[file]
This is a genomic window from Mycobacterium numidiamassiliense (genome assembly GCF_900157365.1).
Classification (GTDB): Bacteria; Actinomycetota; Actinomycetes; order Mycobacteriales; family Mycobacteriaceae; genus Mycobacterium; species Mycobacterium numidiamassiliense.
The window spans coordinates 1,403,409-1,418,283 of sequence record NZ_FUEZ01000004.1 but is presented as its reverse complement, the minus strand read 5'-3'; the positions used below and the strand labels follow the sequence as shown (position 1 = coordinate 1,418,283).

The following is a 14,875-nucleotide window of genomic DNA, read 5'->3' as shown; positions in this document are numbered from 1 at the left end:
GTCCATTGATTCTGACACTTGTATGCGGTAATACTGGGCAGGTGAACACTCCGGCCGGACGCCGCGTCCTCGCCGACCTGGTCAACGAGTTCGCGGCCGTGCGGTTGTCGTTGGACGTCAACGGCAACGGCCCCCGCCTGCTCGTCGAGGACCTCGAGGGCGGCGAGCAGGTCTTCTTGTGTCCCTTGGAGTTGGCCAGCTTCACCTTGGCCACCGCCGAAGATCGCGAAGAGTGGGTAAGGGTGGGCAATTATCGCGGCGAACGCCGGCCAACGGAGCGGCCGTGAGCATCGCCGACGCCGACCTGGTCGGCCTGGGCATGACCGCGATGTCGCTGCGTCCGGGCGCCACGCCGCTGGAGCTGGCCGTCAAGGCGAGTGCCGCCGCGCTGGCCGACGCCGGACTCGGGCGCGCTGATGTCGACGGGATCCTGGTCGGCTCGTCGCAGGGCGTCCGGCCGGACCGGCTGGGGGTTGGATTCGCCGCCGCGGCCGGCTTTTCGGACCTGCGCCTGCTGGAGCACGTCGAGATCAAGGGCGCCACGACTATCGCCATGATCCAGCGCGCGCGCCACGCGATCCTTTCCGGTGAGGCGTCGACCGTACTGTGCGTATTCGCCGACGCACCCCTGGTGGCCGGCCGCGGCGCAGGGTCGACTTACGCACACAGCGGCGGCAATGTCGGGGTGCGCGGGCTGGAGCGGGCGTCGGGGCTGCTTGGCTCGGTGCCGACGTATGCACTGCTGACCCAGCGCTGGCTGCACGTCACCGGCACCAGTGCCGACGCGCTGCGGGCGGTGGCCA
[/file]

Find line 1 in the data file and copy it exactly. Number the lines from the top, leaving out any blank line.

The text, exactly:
This is a genomic window from Mycobacterium numidiamassiliense (genome assembly GCF_900157365.1).